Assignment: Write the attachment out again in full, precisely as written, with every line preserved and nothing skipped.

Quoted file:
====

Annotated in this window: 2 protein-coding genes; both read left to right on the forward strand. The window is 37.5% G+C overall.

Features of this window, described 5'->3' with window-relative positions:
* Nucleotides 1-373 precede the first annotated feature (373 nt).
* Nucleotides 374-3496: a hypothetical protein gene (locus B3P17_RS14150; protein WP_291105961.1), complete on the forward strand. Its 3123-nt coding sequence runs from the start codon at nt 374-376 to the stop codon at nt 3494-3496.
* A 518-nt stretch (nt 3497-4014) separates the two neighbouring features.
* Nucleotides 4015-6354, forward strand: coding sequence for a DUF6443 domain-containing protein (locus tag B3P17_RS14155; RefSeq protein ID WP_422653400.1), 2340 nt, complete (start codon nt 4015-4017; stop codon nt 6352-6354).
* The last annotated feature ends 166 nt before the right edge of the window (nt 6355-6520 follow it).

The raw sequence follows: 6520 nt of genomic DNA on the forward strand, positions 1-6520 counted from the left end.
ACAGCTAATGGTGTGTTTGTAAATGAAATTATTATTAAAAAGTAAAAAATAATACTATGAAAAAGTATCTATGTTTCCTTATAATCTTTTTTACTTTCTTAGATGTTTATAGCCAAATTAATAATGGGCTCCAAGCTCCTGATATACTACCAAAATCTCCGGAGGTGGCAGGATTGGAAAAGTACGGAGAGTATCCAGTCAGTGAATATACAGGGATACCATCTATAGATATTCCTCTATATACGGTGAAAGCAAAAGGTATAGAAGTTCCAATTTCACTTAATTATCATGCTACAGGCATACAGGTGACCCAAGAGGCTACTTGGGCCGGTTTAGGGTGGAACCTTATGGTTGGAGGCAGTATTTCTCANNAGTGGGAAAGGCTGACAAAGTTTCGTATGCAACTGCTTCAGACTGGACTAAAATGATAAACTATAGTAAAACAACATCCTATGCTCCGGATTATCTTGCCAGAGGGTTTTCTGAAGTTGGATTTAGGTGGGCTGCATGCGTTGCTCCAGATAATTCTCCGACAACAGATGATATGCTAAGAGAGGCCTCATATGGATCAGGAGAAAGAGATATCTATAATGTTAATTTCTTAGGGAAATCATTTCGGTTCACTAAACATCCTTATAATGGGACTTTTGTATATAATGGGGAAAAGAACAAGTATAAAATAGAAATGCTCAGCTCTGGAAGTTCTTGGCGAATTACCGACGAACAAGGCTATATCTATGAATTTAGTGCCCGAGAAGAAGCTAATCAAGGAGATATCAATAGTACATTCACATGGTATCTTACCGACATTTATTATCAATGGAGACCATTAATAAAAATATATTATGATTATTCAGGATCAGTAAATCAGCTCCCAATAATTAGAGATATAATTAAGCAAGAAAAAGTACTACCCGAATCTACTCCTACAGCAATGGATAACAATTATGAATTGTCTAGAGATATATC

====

Annotated in this window: 2 protein-coding genes; both read left to right on the forward strand. The window is 37.5% G+C overall.

Features of this window, described 5'->3' with window-relative positions:
* Nucleotides 1-373 precede the first annotated feature (373 nt).
* Nucleotides 374-3496: a hypothetical protein gene (locus B3P17_RS14150; protein WP_291105961.1), complete on the forward strand. Its 3123-nt coding sequence runs from the start codon at nt 374-376 to the stop codon at nt 3494-3496.
* A 518-nt stretch (nt 3497-4014) separates the two neighbouring features.
* Nucleotides 4015-6354, forward strand: coding sequence for a DUF6443 domain-containing protein (locus tag B3P17_RS14155; RefSeq protein ID WP_422653400.1), 2340 nt, complete (start codon nt 4015-4017; stop codon nt 6352-6354).
* The last annotated feature ends 166 nt before the right edge of the window (nt 6355-6520 follow it).

The raw sequence follows: 6520 nt of genomic DNA on the forward strand, positions 1-6520 counted from the left end.
ACAGCTAATGGTGTGTTTGTAAATGAAATTATTATTAAAAAGTAAAAAATAATACTATGAAAAAGTATCTATGTTTCCTTATAATCTTTTTTACTTTCTTAGATGTTTATAGCCAAATTAATAATGGGCTCCAAGCTCCTGATATACTACCAAAATCTCCGGAGGTGGCAGGATTGGAAAAGTACGGAGAGTATCCAGTCAGTGAATATACAGGGATACCATCTATAGATATTCCTCTATATACGGTGAAAGCAAAAGGTATAGAAGTTCCAATTTCACTTAATTATCATGCTACAGGCATACAGGTGACCCAAGAGGCTACTTGGGCCGGTTTAGGGTGGAACCTTATGGTTGGAGGCAGTATTTCTCANNAGTGGGAAAGGCTGACAAAGTTTCGTATGCAACTGCTTCAGACTGGACTAAAATGATAAACTATAGTAAAACAACATCCTATGCTCCGGATTATCTTGCCAGAGGGTTTTCTGAAGTTGGATTTAGGTGGGCTGCATGCGTTGCTCCAGATAATTCTCCGACAACAGATGATATGCTAAGAGAGGCCTCATATGGATCAGGAGAAAGAGATATCTATAATGTTAATTTCTTAGGGAAATCATTTCGGTTCACTAAACATCCTTATAATGGGACTTTTGTATATAATGGGGAAAAGAACAAGTATAAAATAGAAATGCTCAGCTCTGGAAGTTCTTGGCGAATTACCGACGAACAAGGCTATATCTATGAATTTAGTGCCCGAGAAGAAGCTAATCAAGGAGATATCAATAGTACATTCACATGGTATCTTACCGACATTTATTATCAATGGAGACCATTAATAAAAATATATTATGATTATTCAGGATCAGTAAATCAGCTCCCAATAATTAGAGATATAATTAAGCAAGAAAAAGTACTACCCGAATCTACTCCTACAGCAATGGATAACAATTATGAATTGTCTAGAGATATATC